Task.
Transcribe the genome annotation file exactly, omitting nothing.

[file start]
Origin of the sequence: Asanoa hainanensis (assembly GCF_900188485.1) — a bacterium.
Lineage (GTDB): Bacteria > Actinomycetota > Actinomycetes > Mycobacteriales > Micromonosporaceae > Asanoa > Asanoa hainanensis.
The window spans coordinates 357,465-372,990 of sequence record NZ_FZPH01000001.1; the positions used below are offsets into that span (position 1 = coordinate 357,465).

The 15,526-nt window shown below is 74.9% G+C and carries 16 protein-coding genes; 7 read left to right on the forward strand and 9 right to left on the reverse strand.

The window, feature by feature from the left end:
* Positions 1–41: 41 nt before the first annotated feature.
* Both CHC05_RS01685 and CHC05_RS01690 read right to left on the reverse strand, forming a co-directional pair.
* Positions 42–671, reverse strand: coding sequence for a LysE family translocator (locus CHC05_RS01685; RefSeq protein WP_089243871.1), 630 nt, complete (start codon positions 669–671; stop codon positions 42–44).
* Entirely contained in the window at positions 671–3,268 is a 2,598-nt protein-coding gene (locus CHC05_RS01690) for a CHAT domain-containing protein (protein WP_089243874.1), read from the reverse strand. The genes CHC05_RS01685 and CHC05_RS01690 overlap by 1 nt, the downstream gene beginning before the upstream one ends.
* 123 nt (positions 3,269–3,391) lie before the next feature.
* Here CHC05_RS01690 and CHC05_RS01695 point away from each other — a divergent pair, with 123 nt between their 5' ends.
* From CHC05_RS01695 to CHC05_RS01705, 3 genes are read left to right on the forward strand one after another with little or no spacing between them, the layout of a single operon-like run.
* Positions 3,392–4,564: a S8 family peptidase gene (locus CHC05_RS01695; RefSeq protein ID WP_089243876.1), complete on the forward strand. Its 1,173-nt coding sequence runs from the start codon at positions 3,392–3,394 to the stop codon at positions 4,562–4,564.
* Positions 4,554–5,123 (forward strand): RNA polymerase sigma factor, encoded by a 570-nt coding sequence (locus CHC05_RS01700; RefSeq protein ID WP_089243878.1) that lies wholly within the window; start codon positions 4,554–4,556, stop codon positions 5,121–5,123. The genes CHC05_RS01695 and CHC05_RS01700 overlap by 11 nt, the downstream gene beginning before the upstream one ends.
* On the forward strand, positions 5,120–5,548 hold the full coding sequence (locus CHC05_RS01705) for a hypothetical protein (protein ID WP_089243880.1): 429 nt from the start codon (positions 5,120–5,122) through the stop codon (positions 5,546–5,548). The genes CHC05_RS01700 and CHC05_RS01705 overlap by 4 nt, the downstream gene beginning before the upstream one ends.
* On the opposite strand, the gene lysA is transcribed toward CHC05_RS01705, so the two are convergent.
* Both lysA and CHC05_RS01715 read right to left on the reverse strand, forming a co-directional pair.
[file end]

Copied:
Origin of the sequence: Asanoa hainanensis (assembly GCF_900188485.1) — a bacterium.
Lineage (GTDB): Bacteria > Actinomycetota > Actinomycetes > Mycobacteriales > Micromonosporaceae > Asanoa > Asanoa hainanensis.
The window spans coordinates 357,465-372,990 of sequence record NZ_FZPH01000001.1; the positions used below are offsets into that span (position 1 = coordinate 357,465).

The 15,526-nt window shown below is 74.9% G+C and carries 16 protein-coding genes; 7 read left to right on the forward strand and 9 right to left on the reverse strand.

The window, feature by feature from the left end:
* Positions 1–41: 41 nt before the first annotated feature.
* Both CHC05_RS01685 and CHC05_RS01690 read right to left on the reverse strand, forming a co-directional pair.
* Positions 42–671, reverse strand: coding sequence for a LysE family translocator (locus CHC05_RS01685; RefSeq protein WP_089243871.1), 630 nt, complete (start codon positions 669–671; stop codon positions 42–44).
* Entirely contained in the window at positions 671–3,268 is a 2,598-nt protein-coding gene (locus CHC05_RS01690) for a CHAT domain-containing protein (protein WP_089243874.1), read from the reverse strand. The genes CHC05_RS01685 and CHC05_RS01690 overlap by 1 nt, the downstream gene beginning before the upstream one ends.
* 123 nt (positions 3,269–3,391) lie before the next feature.
* Here CHC05_RS01690 and CHC05_RS01695 point away from each other — a divergent pair, with 123 nt between their 5' ends.
* From CHC05_RS01695 to CHC05_RS01705, 3 genes are read left to right on the forward strand one after another with little or no spacing between them, the layout of a single operon-like run.
* Positions 3,392–4,564: a S8 family peptidase gene (locus CHC05_RS01695; RefSeq protein ID WP_089243876.1), complete on the forward strand. Its 1,173-nt coding sequence runs from the start codon at positions 3,392–3,394 to the stop codon at positions 4,562–4,564.
* Positions 4,554–5,123 (forward strand): RNA polymerase sigma factor, encoded by a 570-nt coding sequence (locus CHC05_RS01700; RefSeq protein ID WP_089243878.1) that lies wholly within the window; start codon positions 4,554–4,556, stop codon positions 5,121–5,123. The genes CHC05_RS01695 and CHC05_RS01700 overlap by 11 nt, the downstream gene beginning before the upstream one ends.
* On the forward strand, positions 5,120–5,548 hold the full coding sequence (locus CHC05_RS01705) for a hypothetical protein (protein ID WP_089243880.1): 429 nt from the start codon (positions 5,120–5,122) through the stop codon (positions 5,546–5,548). The genes CHC05_RS01700 and CHC05_RS01705 overlap by 4 nt, the downstream gene beginning before the upstream one ends.
* On the opposite strand, the gene lysA is transcribed toward CHC05_RS01705, so the two are convergent.
* Both lysA and CHC05_RS01715 read right to left on the reverse strand, forming a co-directional pair.